A Good Shoulder Again
by Maureen McHugh
In April 2001 Patrick Miller, a man in his vigorous sixties, came into one of my group classes. During the first class of each session, we do introductions. In introducing himself, he said he had a problem with his right shoulder. As he demonstrated, he couldn’t raise his right hand above his right shoulder and he couldn’t bring the arm behind his back. A surgeon had offered to do exploratory surgery for rotator cuff damage, but Patrick had declined.
Patrick continued with the class through several quarters, gradually becoming more limber and referring less and less to his right shoulder as a problem. When he had been with the class for about one and a half years and we were doing introductions again, he said that he came to class, just generally, because it made him feel good. My face wrinkled up in a question mark, and I said, “But, Patrick, what about your right shoulder?” He looked puzzled for a moment and then said, “Oh, yeah. I forgot about my right shoulder.”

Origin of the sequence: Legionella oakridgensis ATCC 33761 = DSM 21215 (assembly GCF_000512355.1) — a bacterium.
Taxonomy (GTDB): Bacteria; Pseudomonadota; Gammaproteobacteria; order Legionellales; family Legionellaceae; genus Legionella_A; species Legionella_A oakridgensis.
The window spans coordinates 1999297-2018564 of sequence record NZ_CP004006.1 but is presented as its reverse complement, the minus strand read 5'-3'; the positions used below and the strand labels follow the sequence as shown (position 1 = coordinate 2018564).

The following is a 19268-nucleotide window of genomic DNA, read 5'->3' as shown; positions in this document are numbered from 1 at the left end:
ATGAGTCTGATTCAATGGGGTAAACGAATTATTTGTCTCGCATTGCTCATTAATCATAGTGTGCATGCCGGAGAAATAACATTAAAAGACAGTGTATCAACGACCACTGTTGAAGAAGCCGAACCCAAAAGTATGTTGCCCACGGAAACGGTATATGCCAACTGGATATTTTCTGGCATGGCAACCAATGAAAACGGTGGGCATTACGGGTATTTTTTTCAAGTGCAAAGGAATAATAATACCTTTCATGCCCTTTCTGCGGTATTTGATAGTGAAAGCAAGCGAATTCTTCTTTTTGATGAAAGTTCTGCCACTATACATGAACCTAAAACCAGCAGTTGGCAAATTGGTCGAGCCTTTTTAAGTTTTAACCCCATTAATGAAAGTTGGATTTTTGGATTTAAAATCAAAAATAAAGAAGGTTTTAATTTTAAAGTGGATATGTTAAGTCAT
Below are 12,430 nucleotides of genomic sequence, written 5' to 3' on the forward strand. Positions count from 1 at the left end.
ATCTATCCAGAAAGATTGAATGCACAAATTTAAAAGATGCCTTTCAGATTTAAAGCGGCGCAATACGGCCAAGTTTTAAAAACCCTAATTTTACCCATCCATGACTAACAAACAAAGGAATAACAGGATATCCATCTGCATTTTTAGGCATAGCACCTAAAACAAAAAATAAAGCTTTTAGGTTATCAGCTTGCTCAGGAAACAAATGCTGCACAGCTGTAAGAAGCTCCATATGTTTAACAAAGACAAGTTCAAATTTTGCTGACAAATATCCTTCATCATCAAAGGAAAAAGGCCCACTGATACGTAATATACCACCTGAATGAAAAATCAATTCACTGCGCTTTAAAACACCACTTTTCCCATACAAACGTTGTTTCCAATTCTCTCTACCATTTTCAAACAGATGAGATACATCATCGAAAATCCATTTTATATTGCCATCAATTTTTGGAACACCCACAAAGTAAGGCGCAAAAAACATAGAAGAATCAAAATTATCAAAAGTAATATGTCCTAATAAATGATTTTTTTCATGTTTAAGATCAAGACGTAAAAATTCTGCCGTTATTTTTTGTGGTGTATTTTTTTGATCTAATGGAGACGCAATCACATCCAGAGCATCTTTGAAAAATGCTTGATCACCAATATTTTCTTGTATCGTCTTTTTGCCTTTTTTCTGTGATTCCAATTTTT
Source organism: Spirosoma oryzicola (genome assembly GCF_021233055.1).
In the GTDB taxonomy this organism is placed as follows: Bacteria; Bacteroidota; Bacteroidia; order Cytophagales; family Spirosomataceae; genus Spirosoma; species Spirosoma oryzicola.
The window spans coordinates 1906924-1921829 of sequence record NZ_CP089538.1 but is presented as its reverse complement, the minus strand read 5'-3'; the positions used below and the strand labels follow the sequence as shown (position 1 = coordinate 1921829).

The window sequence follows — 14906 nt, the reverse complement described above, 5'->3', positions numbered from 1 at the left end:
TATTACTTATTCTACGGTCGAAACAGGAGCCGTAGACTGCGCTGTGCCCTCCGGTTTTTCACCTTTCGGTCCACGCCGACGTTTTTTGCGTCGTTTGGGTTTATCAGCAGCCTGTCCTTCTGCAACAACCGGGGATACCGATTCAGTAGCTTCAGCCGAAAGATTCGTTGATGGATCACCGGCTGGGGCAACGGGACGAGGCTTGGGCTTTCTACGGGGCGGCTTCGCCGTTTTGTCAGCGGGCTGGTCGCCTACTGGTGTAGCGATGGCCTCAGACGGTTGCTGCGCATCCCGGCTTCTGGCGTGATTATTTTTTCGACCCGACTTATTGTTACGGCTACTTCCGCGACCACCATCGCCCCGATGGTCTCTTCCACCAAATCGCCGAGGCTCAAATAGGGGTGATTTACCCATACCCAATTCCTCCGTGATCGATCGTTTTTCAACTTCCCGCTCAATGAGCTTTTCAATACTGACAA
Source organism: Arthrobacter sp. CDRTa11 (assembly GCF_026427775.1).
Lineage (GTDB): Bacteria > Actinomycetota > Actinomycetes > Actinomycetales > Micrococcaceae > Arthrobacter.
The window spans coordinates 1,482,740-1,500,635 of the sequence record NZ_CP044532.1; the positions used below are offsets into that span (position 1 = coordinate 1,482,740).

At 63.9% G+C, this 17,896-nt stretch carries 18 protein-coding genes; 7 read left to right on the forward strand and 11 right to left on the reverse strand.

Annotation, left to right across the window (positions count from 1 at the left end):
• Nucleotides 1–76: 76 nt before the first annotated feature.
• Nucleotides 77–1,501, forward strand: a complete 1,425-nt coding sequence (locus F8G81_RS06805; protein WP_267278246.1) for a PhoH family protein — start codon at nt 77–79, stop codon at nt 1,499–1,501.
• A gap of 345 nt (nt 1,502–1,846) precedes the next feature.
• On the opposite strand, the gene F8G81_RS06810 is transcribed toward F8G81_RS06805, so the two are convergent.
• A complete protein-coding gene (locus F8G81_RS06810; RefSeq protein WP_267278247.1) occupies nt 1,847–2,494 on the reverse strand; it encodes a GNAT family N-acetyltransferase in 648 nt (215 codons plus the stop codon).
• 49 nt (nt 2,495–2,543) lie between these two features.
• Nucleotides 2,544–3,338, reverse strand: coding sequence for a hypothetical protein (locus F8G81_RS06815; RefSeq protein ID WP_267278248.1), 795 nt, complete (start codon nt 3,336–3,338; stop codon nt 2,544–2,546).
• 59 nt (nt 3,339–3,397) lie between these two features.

As we were discussing this last night, now two and a half years since he began, Patrick was lying on his back with both hands behind his head, very comfortable, and he gladly sat up to show me how he easily he brings his right arm behind his back.